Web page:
The inside of the building was beautiful, exposed brick and ductwork.  Natural light flooded in a few of the windows.  To the right a little kitchenette displayed donuts and bagels and any flavor or coffee, tea or soft drink that we could possibly desire.  We waited in a little alcove for Caroline the voice director came to receive us.

“So here are our winners!” she said, jovially as she reeled around the corner and embraced us both.  Kyle and I both stumbled over our thank-yous and our greetings of the staff.

“So,” she said. “I figured you all might benefit from watching a few actors do their thing and then we’ll toss you right in.”

There was another actor reading lines in the booth, the process of which I found fascinating.  At a few different times, Caroline turned to Kyle and me and said “Don’t tell anyone about this.” Or “No tweets, no posts!”  We could tell she meant business.  For my part I put my phone on “Do Not Disturb” mode and stuffed it into my back pocket.

After about a half an hour, the door to the booth opened and there, poking his head timidly inside was Tom Taylorson a.k.a. Scott Ryder.  People near him were being very quiet so… very quietly, I stood up, shimmied through the crowded booth to where he was and stuck out my hand with a confidence the belied my true feelings.

DSC00559-1024x683

“Tom?  Cari Scholtens.  Kyle and I are the contest winners.” I whispered, shaking his hand.  He smiled a handsome Hollywood smile that nearly made my knees give out.

“Very nice to meet you, Cari. Congratulations.” He said, not feeling nearly the need to whisper that I did.  He was much more at home here than I, so that made sense, I suppose.

We watched the other actor finish the slated lines and then it was Tom’s turn.  As I sat there and watched him and listened to Caroline’s direction I realized that this whole voice over affair made much more sense to me than I thought it would.  I found that there were times when I felt like I knew what Caroline’s suggestions would be.  There was a certain arithmetic to it all, logical beyond my expectation.  Emphasize this word, then a different word, then another.  More angry, more scared, more tentative, more sure, louder, softer, more surprised, more sexy.  These were her suggestions and I found myself thinking what I would change if that were her direction to me.

Just as I was getting comfortable, Fryda frickin’ Wolff walked in.  Sara Ryder in all her glory joking about us being the “The Big Weeeeners!”  She endeared herself to us instantly.  She was funny and vibrant and kind and gave us all tips and tricks of the trade.  My fear that either she or Tom would be standoffish in the slightest dissipated in fairly short order.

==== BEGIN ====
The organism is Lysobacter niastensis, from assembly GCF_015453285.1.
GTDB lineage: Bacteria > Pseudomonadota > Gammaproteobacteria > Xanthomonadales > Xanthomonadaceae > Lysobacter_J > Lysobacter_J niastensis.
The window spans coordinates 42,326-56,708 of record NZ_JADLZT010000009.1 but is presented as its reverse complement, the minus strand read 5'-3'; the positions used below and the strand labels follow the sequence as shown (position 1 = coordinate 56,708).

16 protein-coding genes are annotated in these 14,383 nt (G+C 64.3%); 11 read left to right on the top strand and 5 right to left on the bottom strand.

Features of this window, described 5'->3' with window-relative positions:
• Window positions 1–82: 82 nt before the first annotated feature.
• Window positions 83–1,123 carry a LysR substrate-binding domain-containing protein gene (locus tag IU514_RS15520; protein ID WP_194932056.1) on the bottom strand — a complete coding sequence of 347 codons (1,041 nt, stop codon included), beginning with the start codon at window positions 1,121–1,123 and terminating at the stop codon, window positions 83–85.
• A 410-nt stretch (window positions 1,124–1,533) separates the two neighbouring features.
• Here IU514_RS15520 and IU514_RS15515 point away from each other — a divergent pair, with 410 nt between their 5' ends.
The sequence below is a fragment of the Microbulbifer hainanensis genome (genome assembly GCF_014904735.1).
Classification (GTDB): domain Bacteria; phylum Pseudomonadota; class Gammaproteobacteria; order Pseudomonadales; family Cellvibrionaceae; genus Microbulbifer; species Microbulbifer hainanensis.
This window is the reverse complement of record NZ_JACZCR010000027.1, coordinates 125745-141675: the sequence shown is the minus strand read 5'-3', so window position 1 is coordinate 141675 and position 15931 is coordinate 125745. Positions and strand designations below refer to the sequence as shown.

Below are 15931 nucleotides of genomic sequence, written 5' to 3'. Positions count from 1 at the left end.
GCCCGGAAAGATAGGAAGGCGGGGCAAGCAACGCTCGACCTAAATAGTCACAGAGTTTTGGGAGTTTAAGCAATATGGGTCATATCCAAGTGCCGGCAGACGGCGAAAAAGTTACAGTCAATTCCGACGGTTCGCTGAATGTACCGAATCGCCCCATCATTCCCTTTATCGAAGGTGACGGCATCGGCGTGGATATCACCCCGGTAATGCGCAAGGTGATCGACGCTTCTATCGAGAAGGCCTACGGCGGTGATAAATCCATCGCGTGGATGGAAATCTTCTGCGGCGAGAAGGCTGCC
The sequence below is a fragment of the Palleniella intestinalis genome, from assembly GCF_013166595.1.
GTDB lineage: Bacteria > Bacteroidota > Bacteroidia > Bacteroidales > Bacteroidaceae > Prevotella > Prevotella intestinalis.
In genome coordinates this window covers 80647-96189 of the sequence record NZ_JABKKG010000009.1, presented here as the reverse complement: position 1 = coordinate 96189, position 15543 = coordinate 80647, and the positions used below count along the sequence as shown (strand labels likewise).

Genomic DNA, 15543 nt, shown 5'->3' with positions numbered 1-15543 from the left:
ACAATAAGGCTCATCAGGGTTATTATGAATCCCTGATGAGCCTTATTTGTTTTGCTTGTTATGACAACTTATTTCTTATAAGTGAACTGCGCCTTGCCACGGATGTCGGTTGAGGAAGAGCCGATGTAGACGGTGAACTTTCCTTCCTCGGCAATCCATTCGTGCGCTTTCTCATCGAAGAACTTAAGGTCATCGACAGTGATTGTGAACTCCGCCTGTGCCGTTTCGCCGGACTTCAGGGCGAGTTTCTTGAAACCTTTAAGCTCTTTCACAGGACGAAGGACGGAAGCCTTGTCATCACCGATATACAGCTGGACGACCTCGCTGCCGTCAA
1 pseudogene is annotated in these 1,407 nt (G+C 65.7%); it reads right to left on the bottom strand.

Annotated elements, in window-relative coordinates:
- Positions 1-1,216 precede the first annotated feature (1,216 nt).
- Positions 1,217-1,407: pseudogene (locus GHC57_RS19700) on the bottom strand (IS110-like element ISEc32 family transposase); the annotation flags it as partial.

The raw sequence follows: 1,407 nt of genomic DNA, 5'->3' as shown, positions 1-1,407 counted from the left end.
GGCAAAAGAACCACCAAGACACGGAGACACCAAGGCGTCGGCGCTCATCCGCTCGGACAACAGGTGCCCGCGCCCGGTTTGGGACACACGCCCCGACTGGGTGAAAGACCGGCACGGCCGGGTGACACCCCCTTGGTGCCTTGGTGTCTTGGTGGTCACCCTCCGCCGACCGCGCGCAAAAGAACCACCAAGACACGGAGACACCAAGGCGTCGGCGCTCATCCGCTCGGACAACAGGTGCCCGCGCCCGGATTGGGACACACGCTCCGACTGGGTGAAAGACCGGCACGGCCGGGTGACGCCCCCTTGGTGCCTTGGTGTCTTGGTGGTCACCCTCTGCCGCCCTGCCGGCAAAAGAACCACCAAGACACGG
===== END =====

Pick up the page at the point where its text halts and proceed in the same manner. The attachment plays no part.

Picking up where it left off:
At long last, it was my and Kyle’s turn. I had long ago called dibs on the first go of it as I knew the longer I waited the harder it would be.

“You want me to…you know what?  I’ll go in with you.  You know, just in case you need anything or any help or whatever.” Fryda chimed in.

“Thanks, Fryda. That would be great.” I said, figuring that a little help from the main character could only be a positive.  I was impressed at their willingness to help Kyle and me.  They didn’t have to do that.  They didn’t even have to stay and watch us, but they had taken such an active role of their own volition.  I was so humbled by their kindness.

About three lines in and Caroline says into my headphones “Sit tight.  I’m going to get you a green apple.”

I shot Fryda a confused look.

“Green apples are alkaline,” she explained.  “When you are doing lines like this, you are swallowing your spit faster than you can make it.  This will help you make more spit.  Don’t just eat it.  Work it up under your lips and gums and it’ll help so you don’t sound smacky.”

“Well, I’ll be darned.” I said, totally unaware of this whole anatomical strategy.

She was right.  It did help.  What pleased me most was that Fryda and Caroline didn’t have to give me very many tips on what I would consider “acting”.  More of what they said seemed to be things like keeping my mouth spitty and making sure to hold still so my clothes wouldn’t make noise and how to stand so my knees wouldn’t shake and not forgetting to breathe.

“You definitely don’t have to do it all in one breath.  They can edit out any mouth sounds.” Fryda explained.

“Well, I am a big fan of breathing.” I joked in response.

I stood there before Tom and Kyle and Caroline and Sean and Judy, the sound gal and did my lines as best as I knew how.  Every so often I would see Tom look over and Caroline with a very pleased expression on his face.  I could be so wrong, but it felt to me as though I was offering up a very pleasant surprise.  They had every right, after all, to assume I was just some Midwestern schmuck who didn’t know voice acting from cow milking.  But even Caroline would shake her head once in a while in a somewhat happily incredulous manner.  The more relaxed I was, the better I did.